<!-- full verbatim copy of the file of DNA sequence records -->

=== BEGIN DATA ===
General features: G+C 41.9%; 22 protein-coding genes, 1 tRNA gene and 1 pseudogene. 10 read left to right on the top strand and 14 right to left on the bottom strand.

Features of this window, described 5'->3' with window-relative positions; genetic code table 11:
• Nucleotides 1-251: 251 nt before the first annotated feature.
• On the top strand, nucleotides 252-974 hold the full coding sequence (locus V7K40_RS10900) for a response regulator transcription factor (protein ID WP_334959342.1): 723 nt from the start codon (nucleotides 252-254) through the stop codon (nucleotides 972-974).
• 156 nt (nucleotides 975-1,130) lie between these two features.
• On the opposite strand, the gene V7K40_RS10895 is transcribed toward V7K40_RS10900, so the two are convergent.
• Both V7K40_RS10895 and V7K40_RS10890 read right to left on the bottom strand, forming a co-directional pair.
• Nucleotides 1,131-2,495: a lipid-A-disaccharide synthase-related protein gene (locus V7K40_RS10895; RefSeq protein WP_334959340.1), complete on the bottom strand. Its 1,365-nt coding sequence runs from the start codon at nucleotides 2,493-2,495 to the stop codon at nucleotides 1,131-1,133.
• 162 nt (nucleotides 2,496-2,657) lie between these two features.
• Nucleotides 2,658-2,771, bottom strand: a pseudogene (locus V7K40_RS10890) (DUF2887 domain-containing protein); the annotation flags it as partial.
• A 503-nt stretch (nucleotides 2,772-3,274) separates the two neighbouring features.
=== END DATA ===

General features: G+C 41.9%; 22 protein-coding genes, 1 tRNA gene and 1 pseudogene. 10 read left to right on the top strand and 14 right to left on the bottom strand.

Features of this window, described 5'->3' with window-relative positions; genetic code table 11:
• Nucleotides 1-251: 251 nt before the first annotated feature.
• On the top strand, nucleotides 252-974 hold the full coding sequence (locus V7K40_RS10900) for a response regulator transcription factor (protein ID WP_334959342.1): 723 nt from the start codon (nucleotides 252-254) through the stop codon (nucleotides 972-974).
• 156 nt (nucleotides 975-1,130) lie between these two features.
• On the opposite strand, the gene V7K40_RS10895 is transcribed toward V7K40_RS10900, so the two are convergent.
• Both V7K40_RS10895 and V7K40_RS10890 read right to left on the bottom strand, forming a co-directional pair.
• Nucleotides 1,131-2,495: a lipid-A-disaccharide synthase-related protein gene (locus V7K40_RS10895; RefSeq protein WP_334959340.1), complete on the bottom strand. Its 1,365-nt coding sequence runs from the start codon at nucleotides 2,493-2,495 to the stop codon at nucleotides 1,131-1,133.
• 162 nt (nucleotides 2,496-2,657) lie between these two features.
• Nucleotides 2,658-2,771, bottom strand: a pseudogene (locus V7K40_RS10890) (DUF2887 domain-containing protein); the annotation flags it as partial.
• A 503-nt stretch (nucleotides 2,772-3,274) separates the two neighbouring features.